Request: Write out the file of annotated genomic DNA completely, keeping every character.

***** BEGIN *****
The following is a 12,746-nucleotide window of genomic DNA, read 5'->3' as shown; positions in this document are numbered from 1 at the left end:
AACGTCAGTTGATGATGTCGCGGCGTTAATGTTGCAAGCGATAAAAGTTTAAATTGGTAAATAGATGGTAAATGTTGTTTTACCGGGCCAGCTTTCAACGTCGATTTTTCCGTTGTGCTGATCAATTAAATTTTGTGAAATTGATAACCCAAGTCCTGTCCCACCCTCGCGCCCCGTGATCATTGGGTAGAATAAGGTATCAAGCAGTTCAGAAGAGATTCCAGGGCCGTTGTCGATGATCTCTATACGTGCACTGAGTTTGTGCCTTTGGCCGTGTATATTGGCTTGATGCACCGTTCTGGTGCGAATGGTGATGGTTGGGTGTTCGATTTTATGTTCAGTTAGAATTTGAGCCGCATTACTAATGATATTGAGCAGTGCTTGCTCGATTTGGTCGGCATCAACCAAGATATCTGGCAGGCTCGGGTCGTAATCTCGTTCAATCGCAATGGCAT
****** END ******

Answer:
The following is a 12,746-nucleotide window of genomic DNA, read 5'->3' as shown; positions in this document are numbered from 1 at the left end:
AACGTCAGTTGATGATGTCGCGGCGTTAATGTTGCAAGCGATAAAAGTTTAAATTGGTAAATAGATGGTAAATGTTGTTTTACCGGGCCAGCTTTCAACGTCGATTTTTCCGTTGTGCTGATCAATTAAATTTTGTGAAATTGATAACCCAAGTCCTGTCCCACCCTCGCGCCCCGTGATCATTGGGTAGAATAAGGTATCAAGCAGTTCAGAAGAGATTCCAGGGCCGTTGTCGATGATCTCTATACGTGCACTGAGTTTGTGCCTTTGGCCGTGTATATTGGCTTGATGCACCGTTCTGGTGCGAATGGTGATGGTTGGGTGTTCGATTTTATGTTCAGTTAGAATTTGAGCCGCATTACTAATGATATTGAGCAGTGCTTGCTCGATTTGGTCGGCATCAACCAAGATATCTGGCAGGCTCGGGTCGTAATCTCGTTCAATCGCAATGGCAT